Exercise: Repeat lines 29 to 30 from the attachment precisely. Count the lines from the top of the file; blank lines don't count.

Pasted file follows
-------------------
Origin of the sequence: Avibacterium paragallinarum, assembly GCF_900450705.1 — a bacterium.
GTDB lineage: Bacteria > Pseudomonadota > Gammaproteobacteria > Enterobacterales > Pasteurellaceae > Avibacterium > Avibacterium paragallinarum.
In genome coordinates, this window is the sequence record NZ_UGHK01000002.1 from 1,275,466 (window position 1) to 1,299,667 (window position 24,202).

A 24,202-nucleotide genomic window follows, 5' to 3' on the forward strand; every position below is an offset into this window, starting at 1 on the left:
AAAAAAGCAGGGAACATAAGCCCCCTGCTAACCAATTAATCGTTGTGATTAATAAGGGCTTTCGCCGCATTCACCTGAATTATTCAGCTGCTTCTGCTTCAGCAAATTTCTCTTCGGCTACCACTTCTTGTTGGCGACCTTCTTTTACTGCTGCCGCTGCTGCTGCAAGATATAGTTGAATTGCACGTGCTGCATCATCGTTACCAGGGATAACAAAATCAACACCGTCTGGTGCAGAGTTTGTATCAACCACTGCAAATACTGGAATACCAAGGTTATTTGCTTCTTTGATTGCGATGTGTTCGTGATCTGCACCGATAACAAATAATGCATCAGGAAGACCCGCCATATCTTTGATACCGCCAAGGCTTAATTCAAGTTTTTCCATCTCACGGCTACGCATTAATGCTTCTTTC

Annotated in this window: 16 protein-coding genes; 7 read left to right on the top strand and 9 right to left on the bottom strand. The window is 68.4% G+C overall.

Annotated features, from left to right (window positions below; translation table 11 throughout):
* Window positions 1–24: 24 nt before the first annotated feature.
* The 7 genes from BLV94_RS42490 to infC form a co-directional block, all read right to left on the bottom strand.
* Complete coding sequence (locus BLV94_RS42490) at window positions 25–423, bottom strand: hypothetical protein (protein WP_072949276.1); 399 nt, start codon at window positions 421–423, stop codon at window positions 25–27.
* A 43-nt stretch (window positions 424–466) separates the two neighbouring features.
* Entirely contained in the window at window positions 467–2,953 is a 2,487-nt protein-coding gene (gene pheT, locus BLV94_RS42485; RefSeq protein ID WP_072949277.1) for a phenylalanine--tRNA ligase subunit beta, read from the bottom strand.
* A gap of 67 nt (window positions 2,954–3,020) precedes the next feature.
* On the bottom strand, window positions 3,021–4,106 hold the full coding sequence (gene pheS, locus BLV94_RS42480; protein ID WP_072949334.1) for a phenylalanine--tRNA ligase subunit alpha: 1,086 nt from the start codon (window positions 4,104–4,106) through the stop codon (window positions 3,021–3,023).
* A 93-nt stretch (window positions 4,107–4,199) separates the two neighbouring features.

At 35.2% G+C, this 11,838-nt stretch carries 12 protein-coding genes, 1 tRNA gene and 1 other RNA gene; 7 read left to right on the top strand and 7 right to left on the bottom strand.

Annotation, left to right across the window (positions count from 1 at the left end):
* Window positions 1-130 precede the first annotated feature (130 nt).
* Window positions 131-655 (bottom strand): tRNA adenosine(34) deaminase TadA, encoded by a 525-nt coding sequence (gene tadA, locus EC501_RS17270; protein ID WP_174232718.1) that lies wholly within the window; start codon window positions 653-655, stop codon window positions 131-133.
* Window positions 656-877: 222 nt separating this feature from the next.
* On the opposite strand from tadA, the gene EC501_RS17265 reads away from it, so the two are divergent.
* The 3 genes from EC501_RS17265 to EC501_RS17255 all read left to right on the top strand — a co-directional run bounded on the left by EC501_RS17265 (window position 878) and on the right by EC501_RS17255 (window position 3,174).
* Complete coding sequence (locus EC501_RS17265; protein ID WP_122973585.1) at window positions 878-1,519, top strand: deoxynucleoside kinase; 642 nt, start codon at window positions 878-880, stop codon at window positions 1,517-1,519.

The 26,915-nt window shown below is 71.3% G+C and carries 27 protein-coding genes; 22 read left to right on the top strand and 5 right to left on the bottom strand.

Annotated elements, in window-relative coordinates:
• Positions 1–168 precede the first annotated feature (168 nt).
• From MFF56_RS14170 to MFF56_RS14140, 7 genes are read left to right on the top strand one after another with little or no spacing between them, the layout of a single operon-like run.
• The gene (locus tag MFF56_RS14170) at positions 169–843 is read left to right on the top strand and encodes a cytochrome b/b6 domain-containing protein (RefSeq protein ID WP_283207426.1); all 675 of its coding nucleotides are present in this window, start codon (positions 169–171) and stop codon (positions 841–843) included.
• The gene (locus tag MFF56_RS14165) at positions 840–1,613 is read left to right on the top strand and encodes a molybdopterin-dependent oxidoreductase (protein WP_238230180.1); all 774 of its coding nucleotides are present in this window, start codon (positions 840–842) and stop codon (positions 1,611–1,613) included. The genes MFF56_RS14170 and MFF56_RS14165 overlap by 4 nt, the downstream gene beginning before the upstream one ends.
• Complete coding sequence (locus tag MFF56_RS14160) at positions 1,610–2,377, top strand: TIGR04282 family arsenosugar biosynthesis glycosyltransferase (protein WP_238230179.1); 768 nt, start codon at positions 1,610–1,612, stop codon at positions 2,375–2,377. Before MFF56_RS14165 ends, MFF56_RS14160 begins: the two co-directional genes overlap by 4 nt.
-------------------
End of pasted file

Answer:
• The gene (locus tag MFF56_RS14165) at positions 840–1,613 is read left to right on the top strand and encodes a molybdopterin-dependent oxidoreductase (protein WP_238230180.1); all 774 of its coding nucleotides are present in this window, start codon (positions 840–842) and stop codon (positions 1,611–1,613) included. The genes MFF56_RS14170 and MFF56_RS14165 overlap by 4 nt, the downstream gene beginning before the upstream one ends.
• Complete coding sequence (locus tag MFF56_RS14160) at positions 1,610–2,377, top strand: TIGR04282 family arsenosugar biosynthesis glycosyltransferase (protein WP_238230179.1); 768 nt, start codon at positions 1,610–1,612, stop codon at positions 2,375–2,377. Before MFF56_RS14165 ends, MFF56_RS14160 begins: the two co-directional genes overlap by 4 nt.